Human nutrition and dietetics
Learning outcomes of the course unit
The course provides:
Ability to interpretate the effect of nutrients/foods/diets on human physiology and metabolism in health.
Ability to understand the mechanisms related to food recognition and control of food intake.
Ability to appreciate the effect of food processing on nutritional and sensory quality of foods.
The knowledge on the nutritional requirements in population groups;
The basic elements for the definition of the nutritionally adequate diet for the different population subgroups;
The description of major methods designed to measure food and/or nutrient intakes in population groups.
Moreover, a special attention will be paid on the description of nutrient and non-nutrient composition of the main foods usually consumed in the Italian diet.
Basic knowledge of biochemistry provided with the core course of Biochemistry
Course contents summary
PART I: ELEMENTS OF HUMAN PHYSIOLOGY.
PART II: FOODS AND NUTRIENTS.
PART III: CHEMICAL SENSES AND CONTROL OF FOOD INTAKE.
PRINCIPLES OF DIETETICS:
PART IV: BASIC KNOWLEDGE OF BODY COMPOSITION.
PART V: ENERGY REQUIREMENTS.
PART VI: FOOD GROUPS AND DIETARY GUIDELINES.
PART VII: DIETARY ASSESSMENT METHODS.
PART I: ELEMENTS OF HUMAN PHYSIOLOGY: Physiology of the digestive tract: 1) structure and functions of the gastrointestinal tract; 2) structure and functions of liver and pancreas; 3) digestion and absorption of macronutrients; 4) absorption of micronutrients. PART II: FOODS AND NUTRIENTS. Non caloric nutrients: 5) vitamins; 6) minerals. Other compounds: 7) alcohol; 8) dietary fibre and indigestible components, 9) Water. PART III: CHEMICAL SENSES AND CONTROL OF FOOD INTAKE. 10) Elements of physiology of the CNS; 11) taste and smell; 12) hunger and satiety; 13) effect of food processing on physiology and the control of food intake.
PRINCIPLES OF DIETETICS:
PART IV: BASIC KNOWLEDGE OF BODY COMPOSITION: 14) description of body multicompartments and of the main techniques for measuring the body multicompartments. 15) Anthropometric techniques for the measurements of fat-free mass and fat mass.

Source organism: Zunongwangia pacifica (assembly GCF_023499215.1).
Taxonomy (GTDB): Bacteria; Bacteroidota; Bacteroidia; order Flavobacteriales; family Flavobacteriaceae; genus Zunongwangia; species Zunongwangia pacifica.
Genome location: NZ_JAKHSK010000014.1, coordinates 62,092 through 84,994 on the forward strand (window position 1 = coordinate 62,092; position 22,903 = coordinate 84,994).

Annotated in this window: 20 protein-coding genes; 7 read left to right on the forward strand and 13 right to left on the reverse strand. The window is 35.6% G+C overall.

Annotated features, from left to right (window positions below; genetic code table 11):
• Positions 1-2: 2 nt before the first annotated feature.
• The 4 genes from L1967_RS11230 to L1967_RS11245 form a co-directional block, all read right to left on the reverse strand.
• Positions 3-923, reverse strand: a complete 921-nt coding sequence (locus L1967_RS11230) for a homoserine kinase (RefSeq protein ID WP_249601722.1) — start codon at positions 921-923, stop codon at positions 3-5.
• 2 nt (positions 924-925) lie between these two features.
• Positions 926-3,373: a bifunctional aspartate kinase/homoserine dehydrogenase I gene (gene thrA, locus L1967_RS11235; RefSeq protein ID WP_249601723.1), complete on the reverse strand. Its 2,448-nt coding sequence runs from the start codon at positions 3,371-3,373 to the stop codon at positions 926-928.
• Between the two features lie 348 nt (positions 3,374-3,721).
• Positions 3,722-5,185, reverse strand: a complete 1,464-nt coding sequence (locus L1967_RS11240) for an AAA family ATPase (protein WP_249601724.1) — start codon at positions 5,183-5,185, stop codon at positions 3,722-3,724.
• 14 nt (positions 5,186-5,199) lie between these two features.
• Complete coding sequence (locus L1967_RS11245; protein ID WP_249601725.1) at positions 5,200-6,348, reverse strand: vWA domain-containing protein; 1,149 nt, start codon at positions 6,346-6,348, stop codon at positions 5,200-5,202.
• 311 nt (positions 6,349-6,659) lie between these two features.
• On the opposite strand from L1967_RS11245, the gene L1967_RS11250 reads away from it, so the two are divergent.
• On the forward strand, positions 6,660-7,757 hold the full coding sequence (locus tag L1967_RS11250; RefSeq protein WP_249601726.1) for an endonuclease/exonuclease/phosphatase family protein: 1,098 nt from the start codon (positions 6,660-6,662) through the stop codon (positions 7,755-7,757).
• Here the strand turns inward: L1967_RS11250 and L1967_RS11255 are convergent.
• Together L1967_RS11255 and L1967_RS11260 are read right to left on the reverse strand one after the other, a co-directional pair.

PART V: ENERGY REQUIREMENTS: 16) Energy requirement and energy balance between daily intake and energy expenditure; 17) Total daily energy expenditure and its components (resting metabolic rate, thermic effect of foods and cost of physical activity); 18) Methods to evaluate food energy (i.e., calorimetric bomb) and to measure energy expenditure (i.e., direct and indirect calorimetry); 19) Energy needs of the adult population, including different physiological conditions (i.e., pregnancy, lactation) and in the elderly; 20) Basics on metabolic regulation.
PART VI: FOOD GROUPS AND DIETARY GUIDELINES: 21) general concepts and description;
22) Scientific basis to estimate human nutrient requirements and recommended dietary allowances for Italian population (LARN: Livelli di assunzione di riferimento di energia e nutrienti); 23) Dietary Guidelines for the Italian population: general concepts and their scientific bases; 24) Description of criteria to formulate a nutritionally adequate diet; 25) Food guide pyramids and their description.
PART VII: DIETARY ASSESSMENT METHODS: 26) description of the principal methods used to measure food and/or nutrient intakes in population groups; 27) description and use of electronic tools for dietary assessment.
FOOD LABELLING: 28) EC regulation 1924/2007; 29) EC regulation 1169/2011
1) SINU. LARN - Livelli di Assunzione di Riferimento di Nutrienti ed Energia. IV revisione. SICS Editore, (Milano)
2) Riccardi, Pacioni, Giacco, Rivellese. Manuale di Nutrizione Applicata IV ed. Idelson Gnocchi (Napoli)
3) Biagi, Di Giulio, Fiorilli, Lorenzini. Principi di Nutrizione. Casa Editrice Ambrosiana (Milano)
4) Mariani-Costantini, Cannella, Tomassi. Alimentazione e Nutrizione Umana. Il Pensiero Scientifico Editore (Roma)
Frontal classes with the use of slides, web sites etc. During classes problems dealing with the course content will be discussed and solved together.
Assessment methods and criteria
At the end of each module (Human Nutrition, Dietetics) a written test will be submitted to assess the level of competence acquired. Final exams (Oral) will be preceded by a problem-solving test.